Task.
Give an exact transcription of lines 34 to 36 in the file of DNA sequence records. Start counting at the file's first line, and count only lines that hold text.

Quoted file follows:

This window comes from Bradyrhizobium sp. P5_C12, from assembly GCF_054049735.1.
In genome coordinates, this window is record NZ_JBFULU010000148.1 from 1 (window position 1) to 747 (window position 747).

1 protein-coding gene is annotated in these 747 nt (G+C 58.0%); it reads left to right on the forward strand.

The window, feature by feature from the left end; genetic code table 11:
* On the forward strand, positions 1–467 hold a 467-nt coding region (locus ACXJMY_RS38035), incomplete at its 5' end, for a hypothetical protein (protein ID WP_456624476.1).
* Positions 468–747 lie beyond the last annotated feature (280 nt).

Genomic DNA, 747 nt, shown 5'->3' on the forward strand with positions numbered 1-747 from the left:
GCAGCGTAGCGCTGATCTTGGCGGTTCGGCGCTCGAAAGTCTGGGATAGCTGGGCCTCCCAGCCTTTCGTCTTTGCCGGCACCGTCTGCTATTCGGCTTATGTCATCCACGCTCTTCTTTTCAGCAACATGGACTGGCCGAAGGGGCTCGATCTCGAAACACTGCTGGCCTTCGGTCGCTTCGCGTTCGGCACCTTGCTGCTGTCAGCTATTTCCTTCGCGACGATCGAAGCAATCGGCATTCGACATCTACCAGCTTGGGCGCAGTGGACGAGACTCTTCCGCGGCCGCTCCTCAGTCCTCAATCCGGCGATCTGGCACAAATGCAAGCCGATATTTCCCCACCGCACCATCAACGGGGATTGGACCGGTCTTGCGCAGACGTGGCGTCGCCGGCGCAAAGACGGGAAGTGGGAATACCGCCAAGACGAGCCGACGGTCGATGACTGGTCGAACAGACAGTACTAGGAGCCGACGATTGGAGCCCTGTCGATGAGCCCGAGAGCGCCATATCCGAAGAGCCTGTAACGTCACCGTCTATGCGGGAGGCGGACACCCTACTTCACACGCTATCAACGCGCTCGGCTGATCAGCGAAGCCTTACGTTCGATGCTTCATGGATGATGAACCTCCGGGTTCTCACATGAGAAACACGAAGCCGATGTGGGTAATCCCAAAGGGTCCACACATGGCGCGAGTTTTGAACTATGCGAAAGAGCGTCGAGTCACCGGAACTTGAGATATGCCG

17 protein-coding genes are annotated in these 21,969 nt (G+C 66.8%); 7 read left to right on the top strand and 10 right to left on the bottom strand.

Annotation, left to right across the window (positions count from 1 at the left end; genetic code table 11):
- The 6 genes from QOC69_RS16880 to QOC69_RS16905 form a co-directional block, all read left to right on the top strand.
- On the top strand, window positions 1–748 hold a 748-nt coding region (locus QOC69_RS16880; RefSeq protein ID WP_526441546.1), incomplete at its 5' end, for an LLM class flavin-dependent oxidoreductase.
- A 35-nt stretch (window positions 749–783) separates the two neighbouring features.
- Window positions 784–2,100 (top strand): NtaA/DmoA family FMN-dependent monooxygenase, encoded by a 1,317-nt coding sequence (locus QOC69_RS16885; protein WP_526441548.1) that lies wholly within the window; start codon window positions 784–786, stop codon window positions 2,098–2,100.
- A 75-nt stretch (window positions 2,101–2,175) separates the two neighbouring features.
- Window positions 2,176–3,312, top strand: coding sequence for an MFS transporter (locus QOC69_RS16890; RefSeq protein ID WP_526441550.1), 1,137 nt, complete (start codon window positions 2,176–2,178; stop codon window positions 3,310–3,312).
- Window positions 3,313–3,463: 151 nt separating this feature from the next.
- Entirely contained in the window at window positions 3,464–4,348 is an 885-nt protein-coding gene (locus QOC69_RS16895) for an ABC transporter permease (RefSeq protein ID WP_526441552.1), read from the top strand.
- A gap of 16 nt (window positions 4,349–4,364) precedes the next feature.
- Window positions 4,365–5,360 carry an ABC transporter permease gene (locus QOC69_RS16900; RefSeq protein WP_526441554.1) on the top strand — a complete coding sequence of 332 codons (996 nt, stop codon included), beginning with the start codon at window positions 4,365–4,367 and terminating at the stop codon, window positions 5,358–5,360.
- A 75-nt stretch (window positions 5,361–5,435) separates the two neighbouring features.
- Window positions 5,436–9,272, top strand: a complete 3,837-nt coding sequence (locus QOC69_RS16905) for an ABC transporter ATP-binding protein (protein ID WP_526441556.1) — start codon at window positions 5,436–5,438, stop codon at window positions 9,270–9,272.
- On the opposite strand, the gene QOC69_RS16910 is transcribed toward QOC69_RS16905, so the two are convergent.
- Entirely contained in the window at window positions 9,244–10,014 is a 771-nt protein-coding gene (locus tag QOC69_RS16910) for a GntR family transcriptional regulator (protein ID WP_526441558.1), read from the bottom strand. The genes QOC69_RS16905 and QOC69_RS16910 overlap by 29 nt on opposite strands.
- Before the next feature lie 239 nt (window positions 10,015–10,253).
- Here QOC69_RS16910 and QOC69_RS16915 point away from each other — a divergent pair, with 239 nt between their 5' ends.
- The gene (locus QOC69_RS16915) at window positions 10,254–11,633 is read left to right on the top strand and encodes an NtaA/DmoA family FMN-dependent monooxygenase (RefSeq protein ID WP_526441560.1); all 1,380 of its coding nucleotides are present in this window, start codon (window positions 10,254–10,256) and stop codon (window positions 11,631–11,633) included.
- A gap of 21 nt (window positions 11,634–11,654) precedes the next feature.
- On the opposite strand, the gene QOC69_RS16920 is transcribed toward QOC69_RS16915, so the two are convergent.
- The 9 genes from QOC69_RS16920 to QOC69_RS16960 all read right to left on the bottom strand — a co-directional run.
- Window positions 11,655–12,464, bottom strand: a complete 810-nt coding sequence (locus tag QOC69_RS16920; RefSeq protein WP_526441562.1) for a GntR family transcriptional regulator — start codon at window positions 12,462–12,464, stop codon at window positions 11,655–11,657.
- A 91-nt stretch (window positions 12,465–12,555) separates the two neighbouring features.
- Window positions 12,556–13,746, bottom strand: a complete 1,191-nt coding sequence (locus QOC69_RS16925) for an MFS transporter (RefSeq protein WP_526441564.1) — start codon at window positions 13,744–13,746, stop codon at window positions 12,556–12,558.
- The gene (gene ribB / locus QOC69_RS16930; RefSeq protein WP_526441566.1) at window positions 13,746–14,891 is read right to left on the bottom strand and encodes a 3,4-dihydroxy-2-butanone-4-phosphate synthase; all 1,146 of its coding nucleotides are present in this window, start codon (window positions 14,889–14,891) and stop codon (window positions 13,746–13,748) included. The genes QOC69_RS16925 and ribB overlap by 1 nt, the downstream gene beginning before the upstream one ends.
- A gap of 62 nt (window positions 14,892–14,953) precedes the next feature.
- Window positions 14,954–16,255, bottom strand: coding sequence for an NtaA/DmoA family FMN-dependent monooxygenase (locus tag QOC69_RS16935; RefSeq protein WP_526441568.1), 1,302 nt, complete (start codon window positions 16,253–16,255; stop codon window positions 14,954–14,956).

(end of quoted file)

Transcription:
- The gene (gene ribB / locus QOC69_RS16930; RefSeq protein WP_526441566.1) at window positions 13,746–14,891 is read right to left on the bottom strand and encodes a 3,4-dihydroxy-2-butanone-4-phosphate synthase; all 1,146 of its coding nucleotides are present in this window, start codon (window positions 14,889–14,891) and stop codon (window positions 13,746–13,748) included. The genes QOC69_RS16925 and ribB overlap by 1 nt, the downstream gene beginning before the upstream one ends.
- A gap of 62 nt (window positions 14,892–14,953) precedes the next feature.
- Window positions 14,954–16,255, bottom strand: coding sequence for an NtaA/DmoA family FMN-dependent monooxygenase (locus tag QOC69_RS16935; RefSeq protein WP_526441568.1), 1,302 nt, complete (start codon window positions 16,253–16,255; stop codon window positions 14,954–14,956).